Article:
With respect to your answer to the Certification in Homeland Security (CHS) question and to paraphrase Gilbert and Sullivan, "if everybody is somebody, then nobody is anybody." Today many people have their CISSP, and there are lots of competing courses to help you gain your certification. However, the CISSP didn't always enjoy its current level of prestige and demand.
When the CISSP came out, no one cared at first. It was not a part of the job requirement for any position in security -- it was too new. I know, because I hired security folks at that time. The same is true today for CHS, so your response is a non-answer. If you had applied the same logic (using job market "demands" to gauge the value of certifications) to the CISSP when it first debuted, then no one would have ever gone through the trouble of getting it -- after all it had no value. CHS may have value, but to base a decision only on its current job market demand is folly.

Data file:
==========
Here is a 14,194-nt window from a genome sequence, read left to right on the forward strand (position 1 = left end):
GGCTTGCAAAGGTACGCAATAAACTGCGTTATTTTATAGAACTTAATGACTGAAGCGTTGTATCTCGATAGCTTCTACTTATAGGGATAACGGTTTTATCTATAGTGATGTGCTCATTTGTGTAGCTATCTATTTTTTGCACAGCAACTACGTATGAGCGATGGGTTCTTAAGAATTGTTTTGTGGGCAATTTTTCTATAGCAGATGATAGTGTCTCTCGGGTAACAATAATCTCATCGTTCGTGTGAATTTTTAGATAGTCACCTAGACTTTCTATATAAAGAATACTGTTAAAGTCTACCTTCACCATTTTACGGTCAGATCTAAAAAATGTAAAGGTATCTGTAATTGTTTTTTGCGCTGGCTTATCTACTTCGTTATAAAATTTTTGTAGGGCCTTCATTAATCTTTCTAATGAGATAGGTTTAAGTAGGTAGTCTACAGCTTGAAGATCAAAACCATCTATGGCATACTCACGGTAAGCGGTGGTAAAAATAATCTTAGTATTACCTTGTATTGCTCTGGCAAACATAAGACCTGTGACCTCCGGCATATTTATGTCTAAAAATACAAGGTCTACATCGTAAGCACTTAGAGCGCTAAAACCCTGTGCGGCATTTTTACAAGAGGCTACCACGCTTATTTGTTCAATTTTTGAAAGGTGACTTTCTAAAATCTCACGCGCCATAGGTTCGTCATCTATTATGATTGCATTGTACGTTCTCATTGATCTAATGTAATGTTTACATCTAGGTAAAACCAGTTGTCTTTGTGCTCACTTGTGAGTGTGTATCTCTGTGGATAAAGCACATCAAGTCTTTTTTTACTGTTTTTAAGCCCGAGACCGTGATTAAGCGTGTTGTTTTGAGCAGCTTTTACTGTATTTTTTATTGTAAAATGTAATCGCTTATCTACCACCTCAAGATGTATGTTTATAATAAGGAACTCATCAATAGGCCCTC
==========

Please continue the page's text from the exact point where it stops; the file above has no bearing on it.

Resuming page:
As I've written in the past, "if you do decide to pursue a certification that hiring managers or others may not recognize easily or readily, you must be prepared to explain what you learned in the course of earning that credential, what kinds of skills and abilities it allows you to exercise, and in general, to explain the 'value proposition' of the credential, especially as it relates to your suitability for some specific job or job role."
I agree that it would have been a good idea for me to include the above quote in my original CHS reply. Thank you for bringing the subject back up and for giving me the opportunity to add that information to what I provided therein.
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This was first published in May 2004